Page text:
There seems to be a common feeling among divorcees who are reentering the dating world, and that's that we are somehow less worthy than the other bachelors and bachelorettes who have yet to make a trip down the aisle. Regardless of the reasons surrounding the divorce or the fact that we were trying to do right by ourselves and/or our kids, divorce is a major blow to the ego. And it can creep into our new relationships if we don't recognize and deal with it accordingly.
You might even start to fall into a distorted way of thinking about romance, as I did. All of those hard and fast rules about dating you used to have start to look more like general guidelines. And can you really afford to stick by all of them now? With that divorced status looming over your head? This late in the game? Don't follow my example -- I began smudging the lines and accepting less than I deserve in the dating arena.
I was never the type of girl to chase a guy -- it just seemed like too much work and a waste of time. I figured if a guy really liked me, then he'd let me know. And if he didn't, then we could both move on. Logical, right? Well, it worked really well for me for a long time. I saw this romantic trope of chasing all around me -- in the movies, the pop songs, and even in real life -- but I knew it wasn't for me. I resisted chasing in high school, and held my ground in college. It wasn't until I entered that unknown realm of post-divorce dating that I finally caved.
He was dreamy, and there was a backstory to which I could probably sell Nicholas Sparks the rights (I'm just going to need someone cool to play me in the movie, ok?). And he was also unavailable. Not unavailable in the sense that he had a girlfriend or wife (that I know of. Nothing would surprise me these days.), but in the sense that sometimes we could talk for hours at a time and sometimes he wouldn't reply to my texts or calls until the next day. And planning a date was akin to playing a game of Google calendar Jenga. The old me would have called it quits in the early stages of phone tag and musical dates, but post-divorce me persisted.
He would forget to text or call, and I would check on him to make sure he was ok (I'm cringing as I write this, just so you know). He would cancel plans at the last minute, and I would sympathize with whatever excuse he had concocted. I was chasing him, and he had all the power, and we both knew it.
I actually recognized that I was chasing him early on. Why did you continue to do it, then, you ask? Well, I bought into a couple of myths about chasing. First, I bought into the romance of the chase. Maybe I was chasing him because I felt more strongly for him than I had for anyone else. Maybe all of this might just be worth it in the end -- we're taught from an early age that hard work always pays off. Why would dating be any different.
And I won't lie to you. It was pretty exhilarating for a while. When that long awaited text or call would come through, it was as if I had won a prize. When we would finally make it out on a date, the chemistry was undeniable. There was just something so enticing about obtaining the seemingly unobtainable.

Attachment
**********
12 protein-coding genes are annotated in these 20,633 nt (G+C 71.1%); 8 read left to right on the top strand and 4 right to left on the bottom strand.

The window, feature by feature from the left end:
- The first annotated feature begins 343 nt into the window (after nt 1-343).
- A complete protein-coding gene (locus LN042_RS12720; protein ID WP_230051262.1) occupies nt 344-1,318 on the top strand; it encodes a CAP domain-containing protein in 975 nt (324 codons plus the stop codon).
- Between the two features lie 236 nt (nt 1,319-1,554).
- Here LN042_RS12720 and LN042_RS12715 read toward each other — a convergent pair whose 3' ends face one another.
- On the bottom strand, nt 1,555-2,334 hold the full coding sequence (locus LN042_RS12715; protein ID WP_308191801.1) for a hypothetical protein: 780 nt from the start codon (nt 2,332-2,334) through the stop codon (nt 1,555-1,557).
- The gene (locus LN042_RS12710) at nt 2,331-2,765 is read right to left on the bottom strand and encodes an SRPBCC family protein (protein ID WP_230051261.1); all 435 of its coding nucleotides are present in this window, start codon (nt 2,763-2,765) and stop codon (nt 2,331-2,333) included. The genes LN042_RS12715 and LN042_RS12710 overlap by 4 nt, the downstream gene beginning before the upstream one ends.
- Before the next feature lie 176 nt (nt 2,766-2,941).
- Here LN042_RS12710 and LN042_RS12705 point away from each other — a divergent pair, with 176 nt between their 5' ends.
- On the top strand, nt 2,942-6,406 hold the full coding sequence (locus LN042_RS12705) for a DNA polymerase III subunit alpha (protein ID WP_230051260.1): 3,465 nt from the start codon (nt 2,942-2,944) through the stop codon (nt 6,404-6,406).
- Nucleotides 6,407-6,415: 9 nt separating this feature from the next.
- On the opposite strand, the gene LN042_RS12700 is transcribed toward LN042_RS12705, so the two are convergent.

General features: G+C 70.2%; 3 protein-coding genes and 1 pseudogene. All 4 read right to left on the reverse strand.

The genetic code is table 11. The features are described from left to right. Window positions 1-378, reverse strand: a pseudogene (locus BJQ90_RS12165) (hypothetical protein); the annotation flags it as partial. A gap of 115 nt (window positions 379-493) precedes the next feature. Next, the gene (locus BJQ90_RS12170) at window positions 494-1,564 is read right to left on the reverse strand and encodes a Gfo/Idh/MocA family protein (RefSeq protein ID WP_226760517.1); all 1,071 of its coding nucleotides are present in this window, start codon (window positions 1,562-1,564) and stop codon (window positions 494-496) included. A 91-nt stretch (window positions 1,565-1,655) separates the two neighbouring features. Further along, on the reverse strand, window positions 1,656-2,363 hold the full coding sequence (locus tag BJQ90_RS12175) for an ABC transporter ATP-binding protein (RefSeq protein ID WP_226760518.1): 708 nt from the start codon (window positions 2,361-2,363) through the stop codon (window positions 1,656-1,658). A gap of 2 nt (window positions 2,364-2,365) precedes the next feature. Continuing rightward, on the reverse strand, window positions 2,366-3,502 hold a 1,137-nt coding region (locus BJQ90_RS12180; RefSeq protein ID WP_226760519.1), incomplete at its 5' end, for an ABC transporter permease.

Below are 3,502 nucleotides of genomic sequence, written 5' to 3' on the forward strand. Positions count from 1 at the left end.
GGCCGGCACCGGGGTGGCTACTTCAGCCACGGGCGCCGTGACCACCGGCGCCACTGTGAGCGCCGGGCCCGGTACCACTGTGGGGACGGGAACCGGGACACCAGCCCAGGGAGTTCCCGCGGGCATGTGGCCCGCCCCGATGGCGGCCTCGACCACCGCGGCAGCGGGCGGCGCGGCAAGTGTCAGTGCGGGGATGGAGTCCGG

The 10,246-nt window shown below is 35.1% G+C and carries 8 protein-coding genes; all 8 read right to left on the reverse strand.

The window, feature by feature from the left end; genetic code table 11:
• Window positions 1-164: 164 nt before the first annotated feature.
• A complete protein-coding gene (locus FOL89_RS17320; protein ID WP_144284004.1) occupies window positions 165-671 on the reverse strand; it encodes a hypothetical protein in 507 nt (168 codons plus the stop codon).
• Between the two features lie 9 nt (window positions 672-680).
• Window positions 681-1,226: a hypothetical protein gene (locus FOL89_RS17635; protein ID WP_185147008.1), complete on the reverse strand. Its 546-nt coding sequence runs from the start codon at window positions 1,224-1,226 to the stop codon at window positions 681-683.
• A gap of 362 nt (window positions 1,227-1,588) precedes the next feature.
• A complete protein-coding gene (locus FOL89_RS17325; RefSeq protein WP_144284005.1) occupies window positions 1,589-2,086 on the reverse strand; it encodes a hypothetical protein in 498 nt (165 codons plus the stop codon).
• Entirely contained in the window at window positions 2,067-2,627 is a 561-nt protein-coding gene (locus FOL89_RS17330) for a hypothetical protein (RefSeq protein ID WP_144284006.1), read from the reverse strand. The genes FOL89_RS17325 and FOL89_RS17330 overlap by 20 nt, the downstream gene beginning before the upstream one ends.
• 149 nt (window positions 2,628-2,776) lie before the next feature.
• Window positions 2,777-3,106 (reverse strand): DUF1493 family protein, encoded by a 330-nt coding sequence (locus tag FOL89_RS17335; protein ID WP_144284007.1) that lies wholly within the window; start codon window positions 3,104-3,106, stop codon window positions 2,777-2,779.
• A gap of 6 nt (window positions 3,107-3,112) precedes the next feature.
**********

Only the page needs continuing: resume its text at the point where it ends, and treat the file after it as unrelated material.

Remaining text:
The second myth I bought into was that divorcees are synonymous with quitters. "If you would have tried harder at your marriage, then you'd still be together." Raise your hand if you've heard that. Now use that hand and slap the person who said it (kidding, kidding). This was a destructive notion (that I've since dispelled of) that affected how I approached the dating scene. I didn't want to be seen as a quitter again. If chasing was what it took, then chasing was what I would do.
Well, I'm here to tell you that there is no romance in chasing a person. There might be some shame, maybe some self-loathing, but no romance. Oh, I fell for the guy. I fell hard. And I fell alone. Whether or not he couldn't or just wouldn't love me, there's no telling. I would have had to chase him down for an answer to that, and I've hung up the ol' running shoes.
You see, after I'd wasted several months of my life alternating between chasing him and waiting on him, I finally found my backbone again. I rediscovered my self-worth and knew that those games were not for me. I'm 30, raising two kids, working full-time, and planning for a bright future. I don't have time for that foolishness. Even though I knew it was the right choice, it was still difficult to end it, and I still feel the repercussions of it to this day. The lows were really low, but the highs were really high, and I was pulling for it to all even out in the end. I was hoping for it to conclude more like a Nora Ephron movie and a little less like an Adele song.
So I've learned my lesson the hard way, it seems. Oh, I'll still enjoy the romcoms where the protagonist carries a torch for his or her love for years and it all works out in the end. And then I'll laugh with my girlfriends about how much better fiction is than real life. I've experienced it firsthand, and there is simply no romance in chasing someone. The real romance lies in telling someone exactly how you feel and what he or she means to you. It is dependability and stability. Romance may be a long and winding road, but it is no roller coaster.